The documentary Good Trouble, hosted by SIFF, is a skillfully told biography of the iconic civil and human rights activist John Lewis. With a heart of gold and the courage to stand up for his nation, Lewis urges us not to stay quiet, but to get in “good trouble, necessary trouble,” which he says will “redeem the soul of America.” The cinematography in this documentary is unique in that it shows both footage from the current day and the 1960s. Lewis himself said he was seeing footage he had never seen before. The film was an excellent representation of the Civil Rights era, as well as the heroes of that time. It was focused on Lewis’ life, but also incorporated the lives of others who impacted him and the change we see today.
The way the film highlights non-violence is very impactful to me because it is about getting into “good trouble.” The fact that peaceful marches and sit-ins get the most screen-time shows how the movement for the lives and rights of Black people has always been peaceful—whether it was the March on Washington in 1963 or the Black Lives Matter marches today.
A lot of what made Lewis so respectable was that he was not only making a concrete difference in the world but he also fully committed to doing so “in an orderly, peaceful, nonviolent, fashion.” Doing things fearlessly and nonviolently is one of the hardest things to do, especially when you are being “beaten, and left lying in a pool of blood.” There was no empathy for Black people at that time, and it was up to Lewis to decide to continue protesting in a nonviolent manner.
What you’ll find timeless and most relevant to today (especially in an election year) is how Lewis consistently talks about democracy being our most crucial tool in having a just government, which is why he is a persistent advocate for voting rights. “The vote is still the most powerful, nonviolent tool we have in our democratic society,” he says. The bias in voting was one of the largest influences on his decision to be a freedom fighter and to participate in the Marches on Washington and Selma. Those movements were some of the most agonizing times in the Civil Rights movement, and yet they paved a path for laws to be made towards racial equality.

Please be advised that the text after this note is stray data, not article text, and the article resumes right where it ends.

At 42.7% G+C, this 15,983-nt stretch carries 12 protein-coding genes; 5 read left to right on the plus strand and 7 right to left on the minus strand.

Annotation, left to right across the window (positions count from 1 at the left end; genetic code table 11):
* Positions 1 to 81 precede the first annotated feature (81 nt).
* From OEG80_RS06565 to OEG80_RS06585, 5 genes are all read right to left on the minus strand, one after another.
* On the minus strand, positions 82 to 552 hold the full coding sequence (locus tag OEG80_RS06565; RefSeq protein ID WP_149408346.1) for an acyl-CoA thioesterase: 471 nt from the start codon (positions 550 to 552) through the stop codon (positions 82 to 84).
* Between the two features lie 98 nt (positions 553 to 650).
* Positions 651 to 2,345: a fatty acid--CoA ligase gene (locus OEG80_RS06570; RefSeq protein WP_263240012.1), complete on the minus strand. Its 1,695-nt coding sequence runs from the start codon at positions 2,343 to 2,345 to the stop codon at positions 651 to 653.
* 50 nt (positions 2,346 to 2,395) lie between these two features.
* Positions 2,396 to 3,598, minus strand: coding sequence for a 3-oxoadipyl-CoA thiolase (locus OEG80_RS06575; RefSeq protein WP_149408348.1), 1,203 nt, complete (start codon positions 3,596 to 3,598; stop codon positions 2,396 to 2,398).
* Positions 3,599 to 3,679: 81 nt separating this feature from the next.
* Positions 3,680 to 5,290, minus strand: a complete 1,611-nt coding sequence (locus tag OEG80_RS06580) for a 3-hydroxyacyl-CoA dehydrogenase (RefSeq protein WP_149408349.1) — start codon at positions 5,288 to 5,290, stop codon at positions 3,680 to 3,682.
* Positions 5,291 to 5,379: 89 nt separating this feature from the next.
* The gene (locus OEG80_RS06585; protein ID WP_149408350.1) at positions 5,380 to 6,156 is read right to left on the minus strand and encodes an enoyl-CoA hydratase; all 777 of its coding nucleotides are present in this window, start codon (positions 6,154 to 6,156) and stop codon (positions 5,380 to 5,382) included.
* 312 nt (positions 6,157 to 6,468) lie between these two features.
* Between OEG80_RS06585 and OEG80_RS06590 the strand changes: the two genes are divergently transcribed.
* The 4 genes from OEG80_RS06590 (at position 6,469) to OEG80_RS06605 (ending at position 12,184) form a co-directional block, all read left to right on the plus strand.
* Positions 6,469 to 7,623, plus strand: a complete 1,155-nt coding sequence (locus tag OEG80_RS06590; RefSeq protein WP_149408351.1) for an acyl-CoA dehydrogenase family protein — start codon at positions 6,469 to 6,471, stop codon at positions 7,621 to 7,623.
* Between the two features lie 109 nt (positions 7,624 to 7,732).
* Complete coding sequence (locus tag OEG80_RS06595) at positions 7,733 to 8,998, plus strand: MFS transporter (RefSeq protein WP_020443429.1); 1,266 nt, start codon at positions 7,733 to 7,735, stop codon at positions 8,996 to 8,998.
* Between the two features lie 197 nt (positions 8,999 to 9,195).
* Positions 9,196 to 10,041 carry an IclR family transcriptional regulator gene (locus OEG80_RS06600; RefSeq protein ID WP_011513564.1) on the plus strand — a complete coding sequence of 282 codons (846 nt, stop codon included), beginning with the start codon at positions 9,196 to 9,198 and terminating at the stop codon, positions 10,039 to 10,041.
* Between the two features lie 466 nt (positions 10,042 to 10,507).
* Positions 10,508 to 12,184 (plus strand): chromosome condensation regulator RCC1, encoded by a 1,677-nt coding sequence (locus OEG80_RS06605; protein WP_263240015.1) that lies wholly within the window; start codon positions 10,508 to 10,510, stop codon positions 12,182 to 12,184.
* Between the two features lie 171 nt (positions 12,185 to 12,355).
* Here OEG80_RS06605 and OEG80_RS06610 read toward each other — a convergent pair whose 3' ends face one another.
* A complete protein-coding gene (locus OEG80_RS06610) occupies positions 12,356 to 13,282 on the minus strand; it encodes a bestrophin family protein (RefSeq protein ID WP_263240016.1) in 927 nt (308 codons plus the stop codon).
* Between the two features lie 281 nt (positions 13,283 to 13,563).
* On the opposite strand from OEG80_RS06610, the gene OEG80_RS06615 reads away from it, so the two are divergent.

Even when laws were in place to establish that everyone would be treated equally, many Black people were “beaten by angry crowds of Whites while southern sheriffs look the other way.” Lewis said, “if you don’t do everything you can to change things, they will remain the same,” and if the situation remained the same, people would be “victims of violence at the hands of the white man” (Malcolm X), far more than they are now. Standing by and doing nothing is agreeing with White people from that period and the acts of injustice committed towards Black people.
I also enjoyed how this film highlights showing love for everyone. Lewis said “love your country like you love yourself,” which shows how invested he was in being kind to all, even in the face of discrimination. As a Black girl living in the presence of racism and microaggressions, I often find it hard to find love for people who grew up so biased, who do not understand the impact of their attitudes and choices. His words help me have more patience and positivity.
It was deeply satisfying for him to see such effectual changes in society during his lifetime. When he watched President Obama get elected, he said he “was crying for Dr. King, President Kennedy, Robert Kennedy, parents and grandparents, and others, hundreds and thousands of people who couldn’t live to see this.” When Lewis also asked the new President for a signature, Obama wrote, “It’s because of you, John, that I can be President."
John Lewis: Good Trouble is a call to action. Eric Holder, former Attorney General said in correlation to our current times, “This is not a time for despair, this is a time for action.” I agree, because we are at a turning point, where we could either keep our momentum and establish true equity for all, or go right back to where we started. Especially after losing some of our political leaders right before an election, we cannot let Lewis’ nightmares become a reality, which he describes as “one day we may wake up and our Democracy is gone.” Lewis said “As long as I have breath in my body, I will do what I can,” and he has done an amazing job. But now, we need to carry on his legacy and fight for what is right.